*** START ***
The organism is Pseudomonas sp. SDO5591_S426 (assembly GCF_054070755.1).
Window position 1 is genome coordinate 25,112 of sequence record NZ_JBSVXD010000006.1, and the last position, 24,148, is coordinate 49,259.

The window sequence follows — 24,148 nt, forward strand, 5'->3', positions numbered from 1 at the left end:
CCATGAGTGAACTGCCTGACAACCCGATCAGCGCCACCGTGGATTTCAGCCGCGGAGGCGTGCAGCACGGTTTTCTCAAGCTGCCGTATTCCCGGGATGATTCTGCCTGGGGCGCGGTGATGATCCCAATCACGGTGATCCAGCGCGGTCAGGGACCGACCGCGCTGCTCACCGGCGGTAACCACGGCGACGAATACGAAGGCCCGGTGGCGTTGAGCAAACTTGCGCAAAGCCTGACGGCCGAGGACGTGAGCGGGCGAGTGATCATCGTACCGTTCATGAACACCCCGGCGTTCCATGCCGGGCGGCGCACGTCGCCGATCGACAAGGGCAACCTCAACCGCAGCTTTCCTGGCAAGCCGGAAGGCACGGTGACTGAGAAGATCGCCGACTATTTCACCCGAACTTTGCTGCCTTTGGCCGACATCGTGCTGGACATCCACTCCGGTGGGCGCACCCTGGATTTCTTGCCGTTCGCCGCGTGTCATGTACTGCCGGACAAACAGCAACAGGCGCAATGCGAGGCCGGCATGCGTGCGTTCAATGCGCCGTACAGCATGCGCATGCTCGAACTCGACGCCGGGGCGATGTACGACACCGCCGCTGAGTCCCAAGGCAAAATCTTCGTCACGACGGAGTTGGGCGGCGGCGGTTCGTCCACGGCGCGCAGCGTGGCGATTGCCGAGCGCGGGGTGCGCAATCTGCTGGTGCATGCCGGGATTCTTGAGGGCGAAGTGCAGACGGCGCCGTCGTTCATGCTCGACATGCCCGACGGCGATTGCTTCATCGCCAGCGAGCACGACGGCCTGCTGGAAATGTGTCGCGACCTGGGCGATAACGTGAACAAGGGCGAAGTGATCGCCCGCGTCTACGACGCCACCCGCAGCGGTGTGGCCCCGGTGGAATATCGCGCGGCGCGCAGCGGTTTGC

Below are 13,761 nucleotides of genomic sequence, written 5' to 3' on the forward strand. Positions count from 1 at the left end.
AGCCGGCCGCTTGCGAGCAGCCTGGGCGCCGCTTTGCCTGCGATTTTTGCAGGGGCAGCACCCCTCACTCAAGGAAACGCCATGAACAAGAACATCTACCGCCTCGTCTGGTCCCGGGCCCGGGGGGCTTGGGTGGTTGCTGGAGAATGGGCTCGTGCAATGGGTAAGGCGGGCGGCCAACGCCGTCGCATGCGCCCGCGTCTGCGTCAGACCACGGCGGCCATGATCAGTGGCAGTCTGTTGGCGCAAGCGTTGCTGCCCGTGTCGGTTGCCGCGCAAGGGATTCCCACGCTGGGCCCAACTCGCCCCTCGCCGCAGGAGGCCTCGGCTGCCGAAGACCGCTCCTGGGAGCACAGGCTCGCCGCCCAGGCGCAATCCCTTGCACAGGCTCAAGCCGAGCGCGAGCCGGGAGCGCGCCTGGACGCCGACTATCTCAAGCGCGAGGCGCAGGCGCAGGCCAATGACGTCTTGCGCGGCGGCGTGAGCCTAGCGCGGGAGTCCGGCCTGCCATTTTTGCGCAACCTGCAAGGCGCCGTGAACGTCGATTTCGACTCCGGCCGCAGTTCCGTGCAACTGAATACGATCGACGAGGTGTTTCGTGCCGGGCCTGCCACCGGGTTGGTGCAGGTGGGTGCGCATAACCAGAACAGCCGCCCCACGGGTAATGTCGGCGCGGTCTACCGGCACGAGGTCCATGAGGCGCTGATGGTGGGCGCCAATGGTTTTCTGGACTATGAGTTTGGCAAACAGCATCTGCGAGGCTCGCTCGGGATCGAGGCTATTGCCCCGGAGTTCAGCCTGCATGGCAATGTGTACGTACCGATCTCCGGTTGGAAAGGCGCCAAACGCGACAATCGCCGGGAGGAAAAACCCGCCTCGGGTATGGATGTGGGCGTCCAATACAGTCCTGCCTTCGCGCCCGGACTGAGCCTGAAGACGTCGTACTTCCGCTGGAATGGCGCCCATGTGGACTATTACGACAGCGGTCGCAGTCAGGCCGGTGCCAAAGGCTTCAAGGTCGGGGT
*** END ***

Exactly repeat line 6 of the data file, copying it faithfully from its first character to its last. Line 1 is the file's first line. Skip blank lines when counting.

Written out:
AGCCGGCCGCTTGCGAGCAGCCTGGGCGCCGCTTTGCCTGCGATTTTTGCAGGGGCAGCACCCCTCACTCAAGGAAACGCCATGAACAAGAACATCTACCGCCTCGTCTGGTCCCGGGCCCGGGGGGCTTGGGTGGTTGCTGGAGAATGGGCTCGTGCAATGGGTAAGGCGGGCGGCCAACGCCGTCGCATGCGCCCGCGTCTGCGTCAGACCACGGCGGCCATGATCAGTGGCAGTCTGTTGGCGCAAGCGTTGCTGCCCGTGTCGGTTGCCGCGCAAGGGATTCCCACGCTGGGCCCAACTCGCCCCTCGCCGCAGGAGGCCTCGGCTGCCGAAGACCGCTCCTGGGAGCACAGGCTCGCCGCCCAGGCGCAATCCCTTGCACAGGCTCAAGCCGAGCGCGAGCCGGGAGCGCGCCTGGACGCCGACTATCTCAAGCGCGAGGCGCAGGCGCAGGCCAATGACGTCTTGCGCGGCGGCGTGAGCCTAGCGCGGGAGTCCGGCCTGCCATTTTTGCGCAACCTGCAAGGCGCCGTGAACGTCGATTTCGACTCCGGCCGCAGTTCCGTGCAACTGAATACGATCGACGAGGTGTTTCGTGCCGGGCCTGCCACCGGGTTGGTGCAGGTGGGTGCGCATAACCAGAACAGCCGCCCCACGGGTAATGTCGGCGCGGTCTACCGGCACGAGGTCCATGAGGCGCTGATGGTGGGCGCCAATGGTTTTCTGGACTATGAGTTTGGCAAACAGCATCTGCGAGGCTCGCTCGGGATCGAGGCTATTGCCCCGGAGTTCAGCCTGCATGGCAATGTGTACGTACCGATCTCCGGTTGGAAAGGCGCCAAACGCGACAATCGCCGGGAGGAAAAACCCGCCTCGGGTATGGATGTGGGCGTCCAATACAGTCCTGCCTTCGCGCCCGGACTGAGCCTGAAGACGTCGTACTTCCGCTGGAATGGCGCCCATGTGGACTATTACGACAGCGGTCGCAGTCAGGCCGGTGCCAAAGGCTTCAAGGTCGGGGT